Biological therapy, biology, cancer, News, science news, Uncategorized

NICE approves combination immunotherapy drug for advanced skin cancer

Sometimes the science of the future seems very far away, and sometimes it seems to happen almost faster than you would think. Immunotherapy is taking off at a record pace in the search for better cancer treatments.

The National Institute for Clinical Excellence (Nice), the body in the United Kingdom that licences medicines for use, has just approved a combination of two immunotherapy drugs in record time. These two drugs are ipilumab and nivolumab, which I blogged about as a treatment showing promising clinical trial results only a short while ago.

Nivolumab blocks a molecule secreted by cancer cells that prevents the T-cells of the immune system from recognising and destroying them. Ipilumab, which was approved by Nice in 2012, stimulates the T-cells to multiply. This drug combination has been approved for the treatment of metastatic (i.e. spread from its original site) melanoma, a particularly intractable cancer to treat. The life expectancy for this type of cancer is only around two years: the combination treatment has extended this to as much as ten years (and counting, in some cases). Moreover, ipilumab alone is effective in about 20% of cases: the combination raises that to 60%. So these are massively improved odds. I expect to see more successes soon, and, as more experience is gained with these exciting new techniques, hopefully the side-effects will become more manageable as well.

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biology, evolution, Explainer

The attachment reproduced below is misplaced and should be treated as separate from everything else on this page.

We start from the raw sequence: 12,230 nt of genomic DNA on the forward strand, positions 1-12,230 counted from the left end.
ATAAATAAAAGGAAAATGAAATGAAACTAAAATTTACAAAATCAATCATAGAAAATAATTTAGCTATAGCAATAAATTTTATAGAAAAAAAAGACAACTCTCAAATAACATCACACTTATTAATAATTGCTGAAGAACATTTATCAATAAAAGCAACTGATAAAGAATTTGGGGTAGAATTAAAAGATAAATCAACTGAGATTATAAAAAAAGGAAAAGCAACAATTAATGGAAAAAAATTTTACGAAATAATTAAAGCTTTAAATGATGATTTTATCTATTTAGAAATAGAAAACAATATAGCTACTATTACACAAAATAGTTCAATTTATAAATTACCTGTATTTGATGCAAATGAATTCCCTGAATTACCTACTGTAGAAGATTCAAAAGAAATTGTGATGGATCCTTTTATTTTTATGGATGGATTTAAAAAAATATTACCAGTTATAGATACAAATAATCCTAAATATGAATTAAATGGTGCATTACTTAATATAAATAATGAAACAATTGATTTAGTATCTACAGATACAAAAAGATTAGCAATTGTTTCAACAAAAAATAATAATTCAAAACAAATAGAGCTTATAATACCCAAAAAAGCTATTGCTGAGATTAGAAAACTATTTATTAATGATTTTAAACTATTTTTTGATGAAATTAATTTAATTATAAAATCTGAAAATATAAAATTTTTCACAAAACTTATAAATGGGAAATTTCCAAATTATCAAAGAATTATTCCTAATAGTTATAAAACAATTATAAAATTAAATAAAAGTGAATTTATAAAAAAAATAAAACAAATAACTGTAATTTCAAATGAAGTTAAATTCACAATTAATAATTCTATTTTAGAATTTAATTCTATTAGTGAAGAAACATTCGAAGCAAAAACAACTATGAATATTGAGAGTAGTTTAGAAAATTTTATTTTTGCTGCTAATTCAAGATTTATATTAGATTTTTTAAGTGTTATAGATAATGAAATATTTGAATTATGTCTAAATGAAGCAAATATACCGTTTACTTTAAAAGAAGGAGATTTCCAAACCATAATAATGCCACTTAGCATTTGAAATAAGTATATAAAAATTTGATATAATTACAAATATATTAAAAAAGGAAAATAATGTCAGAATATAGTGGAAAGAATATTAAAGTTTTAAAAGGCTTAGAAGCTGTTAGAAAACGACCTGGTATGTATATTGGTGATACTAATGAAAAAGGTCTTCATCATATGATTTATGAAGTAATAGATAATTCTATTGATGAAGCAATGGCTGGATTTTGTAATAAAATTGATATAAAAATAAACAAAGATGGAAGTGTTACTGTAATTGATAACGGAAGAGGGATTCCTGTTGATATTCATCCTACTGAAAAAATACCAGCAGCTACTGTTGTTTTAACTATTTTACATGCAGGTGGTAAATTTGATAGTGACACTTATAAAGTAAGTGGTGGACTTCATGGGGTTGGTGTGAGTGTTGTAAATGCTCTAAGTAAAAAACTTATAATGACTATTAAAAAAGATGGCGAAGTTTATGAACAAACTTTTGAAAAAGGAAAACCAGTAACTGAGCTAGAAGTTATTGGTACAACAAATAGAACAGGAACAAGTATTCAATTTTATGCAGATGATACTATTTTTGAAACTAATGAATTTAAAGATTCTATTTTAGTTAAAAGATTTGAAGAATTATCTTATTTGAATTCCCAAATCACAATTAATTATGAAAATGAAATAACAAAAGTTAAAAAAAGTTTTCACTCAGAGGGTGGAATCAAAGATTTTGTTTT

Ladies, your hips change shape with your age

I read a rather interesting paper recently looking at the development of the human female pelvis, from late fetal stages until late adulthood. (You can find the full text for free here). The paper describes itself as challenging the “obstetrical dilemma hypothesis”: this is the idea that there are conflicting demands on the human female pelvis: to efficiently walk on two legs, a narrow pelvis is better, but to have large-brained babies, and to give birth safely to them, a wide pelvis is better. What I also find interesting, however, is that it takes the subconscious assumption that a large, bony structure, such as the human pelvis, is relatively fixed in proportion once you reach adulthood: turns out that, for women at least, it’s not.

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History of science, Miscellaneous, Uncategorized

I want a leech-based storm predictor

I’m aware I’ve been a little slack with the postings lately; life is getting busy as I prepare to start a new job (and move house to start said job…). I’ve got a post in the works, but in the meantime I’ll just leave you with this: the Tempest Prognosticator, which I just learned about from BBC4’s excellent documentary on the history of weather forecasting, Storm Troupers. It’s a way of predicting oncoming storms using the agitation of leeches. Yes, really.

Tempest prognosticator
At the Whitby museum (taken by L Wang).

Just not sure where I’d fit it in the living room…